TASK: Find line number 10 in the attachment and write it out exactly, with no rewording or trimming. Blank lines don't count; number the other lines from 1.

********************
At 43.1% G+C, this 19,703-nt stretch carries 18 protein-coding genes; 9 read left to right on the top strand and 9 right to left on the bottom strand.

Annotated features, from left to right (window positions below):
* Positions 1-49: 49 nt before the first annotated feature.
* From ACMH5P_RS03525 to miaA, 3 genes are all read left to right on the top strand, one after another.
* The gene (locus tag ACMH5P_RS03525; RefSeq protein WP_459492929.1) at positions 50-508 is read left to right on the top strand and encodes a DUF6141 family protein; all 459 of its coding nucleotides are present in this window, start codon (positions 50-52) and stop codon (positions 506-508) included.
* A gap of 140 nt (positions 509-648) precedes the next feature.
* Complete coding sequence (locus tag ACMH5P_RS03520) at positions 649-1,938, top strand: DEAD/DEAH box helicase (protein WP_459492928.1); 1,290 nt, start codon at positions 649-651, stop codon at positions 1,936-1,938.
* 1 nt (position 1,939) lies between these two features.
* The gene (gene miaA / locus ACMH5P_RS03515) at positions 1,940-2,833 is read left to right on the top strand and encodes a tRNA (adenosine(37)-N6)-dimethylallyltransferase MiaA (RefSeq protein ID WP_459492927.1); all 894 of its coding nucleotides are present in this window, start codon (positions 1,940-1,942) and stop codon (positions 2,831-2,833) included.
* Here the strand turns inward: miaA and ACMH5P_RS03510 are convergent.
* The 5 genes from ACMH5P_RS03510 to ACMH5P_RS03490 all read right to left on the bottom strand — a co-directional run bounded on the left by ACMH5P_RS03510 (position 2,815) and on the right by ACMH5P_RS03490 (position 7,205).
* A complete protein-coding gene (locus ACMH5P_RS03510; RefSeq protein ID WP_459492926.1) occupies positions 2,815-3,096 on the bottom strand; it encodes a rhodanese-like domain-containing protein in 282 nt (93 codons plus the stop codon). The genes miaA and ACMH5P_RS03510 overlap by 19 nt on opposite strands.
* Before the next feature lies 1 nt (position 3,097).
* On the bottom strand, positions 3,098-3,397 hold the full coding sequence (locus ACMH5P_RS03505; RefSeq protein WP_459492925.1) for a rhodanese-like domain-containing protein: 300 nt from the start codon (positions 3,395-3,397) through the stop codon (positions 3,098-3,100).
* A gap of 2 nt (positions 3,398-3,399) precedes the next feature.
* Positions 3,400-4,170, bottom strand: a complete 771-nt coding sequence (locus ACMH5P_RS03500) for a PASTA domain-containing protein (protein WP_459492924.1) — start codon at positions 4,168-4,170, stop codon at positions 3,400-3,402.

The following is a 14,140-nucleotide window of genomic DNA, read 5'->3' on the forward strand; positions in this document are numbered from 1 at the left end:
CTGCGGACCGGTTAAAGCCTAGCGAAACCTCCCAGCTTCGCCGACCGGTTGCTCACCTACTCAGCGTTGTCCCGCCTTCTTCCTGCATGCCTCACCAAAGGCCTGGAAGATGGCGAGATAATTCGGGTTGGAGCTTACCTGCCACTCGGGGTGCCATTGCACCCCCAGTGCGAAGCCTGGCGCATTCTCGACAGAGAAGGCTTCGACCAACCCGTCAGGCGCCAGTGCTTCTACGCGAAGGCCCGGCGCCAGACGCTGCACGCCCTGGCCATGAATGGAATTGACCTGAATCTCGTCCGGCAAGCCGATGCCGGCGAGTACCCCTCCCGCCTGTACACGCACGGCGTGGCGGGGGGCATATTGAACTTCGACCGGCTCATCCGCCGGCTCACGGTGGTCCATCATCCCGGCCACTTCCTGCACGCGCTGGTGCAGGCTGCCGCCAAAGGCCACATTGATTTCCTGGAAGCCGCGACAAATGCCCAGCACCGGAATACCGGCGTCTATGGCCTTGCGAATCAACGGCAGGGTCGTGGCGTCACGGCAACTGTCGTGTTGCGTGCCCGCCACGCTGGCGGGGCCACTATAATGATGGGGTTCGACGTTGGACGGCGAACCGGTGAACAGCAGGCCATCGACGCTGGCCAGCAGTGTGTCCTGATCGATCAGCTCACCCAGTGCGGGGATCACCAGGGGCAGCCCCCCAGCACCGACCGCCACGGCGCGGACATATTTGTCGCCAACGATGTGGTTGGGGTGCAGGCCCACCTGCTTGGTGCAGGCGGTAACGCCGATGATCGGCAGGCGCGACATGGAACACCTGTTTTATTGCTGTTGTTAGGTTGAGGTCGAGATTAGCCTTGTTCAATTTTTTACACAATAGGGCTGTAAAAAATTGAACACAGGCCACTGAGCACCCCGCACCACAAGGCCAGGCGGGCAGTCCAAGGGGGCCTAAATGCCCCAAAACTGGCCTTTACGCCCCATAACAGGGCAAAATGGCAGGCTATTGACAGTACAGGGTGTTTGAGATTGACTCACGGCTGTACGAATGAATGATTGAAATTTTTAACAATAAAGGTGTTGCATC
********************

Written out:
* Here the strand turns inward: miaA and ACMH5P_RS03510 are convergent.